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August 2014
Issue: June 1, 2002

Sony Imageworks creates swinging visuals

By: By Daniel Restuccio


Sony Imageworks used its proprietary Bonsai system for compositing on the film.
The packed theater goes dark. The screen lights up flashing a montage of Spider-Man comic book panels. Danny Elfman's ominous score marches across your ears. A portentous title sequence of CG spider webs and shattering screen credits tumbles by. Your heart starts pumping with eager anticipation that this obvious film homage to the superhero legend will bring story and visual effects together into exhilarating harmony.

That expectation was met and exceeded by the Columbia Pictures' rendition of Stan Lee's story of a nerdy teenage boy who gets bit by a radioactive spider, inherits all its powers, and decides to fight crime.

It took 40 years for the web slinger to become an overnight movie success. In 1962, Lee's revolutionary character first hit the newsstands in the comic book Amazing Fantasy #15. And it's been 17 years from the time the movie first went into development. Many scripts, studios, directors, lawsuits and bankruptcies later, Spider-Man has finally made it to the big screen.

At a May 3, 2000 Sony Pictures Entertainment/Marvel Comics press conference, Spider-Man director Sam Raimi explained, "I don't think there's ever been a time in history, up until now, that you really could have made this Spider-Man picture. Where you can really create these digital cities and we can soar with a Spider-Man above Manhattan. What I want to do is show it like you'd show a great Olympic skating routine. He's not a muscle-bound brute. He is a beautiful dancer who soars above the skyline, and it'll be the work of an acrobat, the work of a gymnast, the work of all the finest performers in the art of physical what-have-you. I hope it will become a thing of beauty that 20 years from now, people will still enjoy watching."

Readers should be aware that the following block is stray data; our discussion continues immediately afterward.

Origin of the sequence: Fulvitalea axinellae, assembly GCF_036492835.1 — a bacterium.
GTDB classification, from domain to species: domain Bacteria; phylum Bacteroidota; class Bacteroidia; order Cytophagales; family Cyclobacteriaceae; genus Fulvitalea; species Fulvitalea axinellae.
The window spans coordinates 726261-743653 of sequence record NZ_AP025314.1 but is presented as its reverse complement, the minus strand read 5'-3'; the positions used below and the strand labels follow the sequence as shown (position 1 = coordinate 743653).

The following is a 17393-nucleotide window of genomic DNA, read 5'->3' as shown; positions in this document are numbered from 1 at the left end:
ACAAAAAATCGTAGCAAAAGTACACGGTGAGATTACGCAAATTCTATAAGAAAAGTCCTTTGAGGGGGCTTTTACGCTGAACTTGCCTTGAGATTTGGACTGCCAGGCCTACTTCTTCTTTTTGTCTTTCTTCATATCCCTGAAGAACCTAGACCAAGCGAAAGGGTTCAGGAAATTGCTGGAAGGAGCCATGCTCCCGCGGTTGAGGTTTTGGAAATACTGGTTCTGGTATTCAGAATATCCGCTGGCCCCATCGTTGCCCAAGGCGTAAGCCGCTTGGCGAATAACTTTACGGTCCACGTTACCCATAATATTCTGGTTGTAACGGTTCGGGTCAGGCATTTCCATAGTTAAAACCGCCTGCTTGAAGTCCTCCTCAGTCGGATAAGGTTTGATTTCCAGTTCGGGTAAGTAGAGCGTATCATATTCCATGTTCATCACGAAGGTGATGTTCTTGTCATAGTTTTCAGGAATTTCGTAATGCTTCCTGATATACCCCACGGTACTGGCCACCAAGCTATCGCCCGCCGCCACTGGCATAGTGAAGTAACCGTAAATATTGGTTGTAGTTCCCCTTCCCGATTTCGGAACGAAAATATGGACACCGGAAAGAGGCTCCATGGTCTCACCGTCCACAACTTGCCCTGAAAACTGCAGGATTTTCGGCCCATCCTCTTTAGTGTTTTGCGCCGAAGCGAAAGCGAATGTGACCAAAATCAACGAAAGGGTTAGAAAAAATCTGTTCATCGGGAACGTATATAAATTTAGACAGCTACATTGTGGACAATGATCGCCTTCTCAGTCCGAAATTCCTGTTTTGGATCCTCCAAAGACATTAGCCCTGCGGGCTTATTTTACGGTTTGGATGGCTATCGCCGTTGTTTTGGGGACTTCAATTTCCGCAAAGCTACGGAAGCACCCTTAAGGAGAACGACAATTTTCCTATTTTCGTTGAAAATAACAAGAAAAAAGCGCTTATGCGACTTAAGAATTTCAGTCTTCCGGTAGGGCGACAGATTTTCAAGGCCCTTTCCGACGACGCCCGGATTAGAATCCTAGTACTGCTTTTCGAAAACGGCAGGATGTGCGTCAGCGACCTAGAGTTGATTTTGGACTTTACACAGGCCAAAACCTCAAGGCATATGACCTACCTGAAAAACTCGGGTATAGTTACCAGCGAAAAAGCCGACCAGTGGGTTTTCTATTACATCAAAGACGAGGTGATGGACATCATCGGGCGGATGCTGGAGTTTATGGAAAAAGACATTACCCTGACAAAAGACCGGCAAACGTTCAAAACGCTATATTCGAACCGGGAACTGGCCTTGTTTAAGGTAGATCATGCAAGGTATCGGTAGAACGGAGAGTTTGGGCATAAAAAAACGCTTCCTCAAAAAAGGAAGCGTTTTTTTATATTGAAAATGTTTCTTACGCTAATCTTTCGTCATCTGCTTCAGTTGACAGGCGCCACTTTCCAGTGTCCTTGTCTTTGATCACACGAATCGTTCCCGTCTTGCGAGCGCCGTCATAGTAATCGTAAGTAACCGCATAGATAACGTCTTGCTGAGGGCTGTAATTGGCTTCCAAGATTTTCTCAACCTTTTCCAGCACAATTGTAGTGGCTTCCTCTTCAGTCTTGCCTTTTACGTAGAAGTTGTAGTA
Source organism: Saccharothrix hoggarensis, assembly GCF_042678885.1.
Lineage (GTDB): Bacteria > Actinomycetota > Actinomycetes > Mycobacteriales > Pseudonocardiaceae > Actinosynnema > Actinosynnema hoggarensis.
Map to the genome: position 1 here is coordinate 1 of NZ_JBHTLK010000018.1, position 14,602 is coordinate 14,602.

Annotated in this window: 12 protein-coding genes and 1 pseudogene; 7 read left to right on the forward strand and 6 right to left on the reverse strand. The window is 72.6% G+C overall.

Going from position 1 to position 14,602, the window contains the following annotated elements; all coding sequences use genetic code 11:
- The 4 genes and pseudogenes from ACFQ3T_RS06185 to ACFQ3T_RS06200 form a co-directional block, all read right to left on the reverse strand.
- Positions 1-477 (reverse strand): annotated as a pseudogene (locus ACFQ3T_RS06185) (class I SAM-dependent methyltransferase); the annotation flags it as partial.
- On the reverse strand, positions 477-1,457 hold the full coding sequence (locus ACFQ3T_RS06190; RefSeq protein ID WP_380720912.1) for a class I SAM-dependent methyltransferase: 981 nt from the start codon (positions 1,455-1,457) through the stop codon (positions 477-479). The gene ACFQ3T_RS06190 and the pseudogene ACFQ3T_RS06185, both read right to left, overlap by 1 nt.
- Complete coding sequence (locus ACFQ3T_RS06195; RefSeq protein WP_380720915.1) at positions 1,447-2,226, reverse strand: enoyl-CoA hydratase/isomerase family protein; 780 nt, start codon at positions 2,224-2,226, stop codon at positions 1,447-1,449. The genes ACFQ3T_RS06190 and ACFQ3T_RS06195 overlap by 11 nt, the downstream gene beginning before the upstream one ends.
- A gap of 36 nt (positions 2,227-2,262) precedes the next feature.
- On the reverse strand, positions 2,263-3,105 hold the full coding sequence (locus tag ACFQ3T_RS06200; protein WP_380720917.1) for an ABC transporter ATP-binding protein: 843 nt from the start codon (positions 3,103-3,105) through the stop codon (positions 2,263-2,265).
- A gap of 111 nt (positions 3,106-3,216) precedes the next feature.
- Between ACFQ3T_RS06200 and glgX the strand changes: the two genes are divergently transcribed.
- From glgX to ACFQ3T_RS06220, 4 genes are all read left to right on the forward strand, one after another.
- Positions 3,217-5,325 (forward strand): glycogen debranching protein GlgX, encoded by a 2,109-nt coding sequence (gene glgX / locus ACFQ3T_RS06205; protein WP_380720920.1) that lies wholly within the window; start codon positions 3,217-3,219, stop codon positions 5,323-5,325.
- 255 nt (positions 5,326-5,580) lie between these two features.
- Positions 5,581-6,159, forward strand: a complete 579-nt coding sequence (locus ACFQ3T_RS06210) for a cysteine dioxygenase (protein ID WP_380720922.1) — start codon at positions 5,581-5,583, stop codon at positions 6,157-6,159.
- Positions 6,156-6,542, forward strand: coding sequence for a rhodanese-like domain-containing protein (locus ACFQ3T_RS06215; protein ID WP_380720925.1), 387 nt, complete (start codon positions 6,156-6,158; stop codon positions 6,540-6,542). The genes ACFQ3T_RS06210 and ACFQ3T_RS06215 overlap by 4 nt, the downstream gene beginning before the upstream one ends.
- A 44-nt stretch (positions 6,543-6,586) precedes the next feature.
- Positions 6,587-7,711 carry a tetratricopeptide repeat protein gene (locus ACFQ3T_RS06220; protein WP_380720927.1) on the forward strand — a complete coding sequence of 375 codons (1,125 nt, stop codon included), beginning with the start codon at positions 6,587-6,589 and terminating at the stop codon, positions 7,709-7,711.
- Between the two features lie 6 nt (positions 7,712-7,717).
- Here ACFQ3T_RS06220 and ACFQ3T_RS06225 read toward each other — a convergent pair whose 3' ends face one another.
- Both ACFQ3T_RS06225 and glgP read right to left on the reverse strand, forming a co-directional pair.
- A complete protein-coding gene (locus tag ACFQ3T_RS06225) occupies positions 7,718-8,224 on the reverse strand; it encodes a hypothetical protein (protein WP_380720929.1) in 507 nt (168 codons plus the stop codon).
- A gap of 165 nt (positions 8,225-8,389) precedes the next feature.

Effects guru John Dykstra (Star Wars, Silent Running, Batman Forever) was brought aboard by Raimi as visual effects designer to oversee the creation of 475 effects shots in the 121-minute flick. Raimi and Dykstra then chose Sony's own in-house effects team, Imageworks, to complement the quirky visual style of the popular genre director Raimi, who's credits include the cult classics Evil Dead and Darkman.

Other Spider-Man Imageworks visual effects leads included visual effects supervisor Scott Stokdyk, animation director Anthony LaMolinara, lead animators Bill Diaz and Spencer Cook, computer graphics supervisors Ken Hahn, Dan Eaton and Peter Notz, and a crew that swelled at peak production time to over 200 artists.

"As visual effects designer," says Dykstra,"I had the opportunity to be more involved with the storytelling aspect of the movie and less involved in the mechanics. I got to spend more time thinking about the dramatic arc of visuals throughout the film. Now I'm in the position of not just being able to execute an idea but saying, 'How can we enhance it?' Being a designer allows you to comment on the creative component of the film."


The Green Goblin and Spider-Man were keyframed while crowds were motion captured via a Vicon system.
Pre-Post
Even though the effects crew started planning and pre-production over two years ago they knew the project would be a challenge. "When I first read the script," recalls Stokdyk, "I thought, wow, this is really cool, but it's going to be really hard to do some of these effects. Then I realized that was our challenge. John Dykstra, [myself] and the other artists at Imageworks had to figure out how to get all these effects for the movie to work."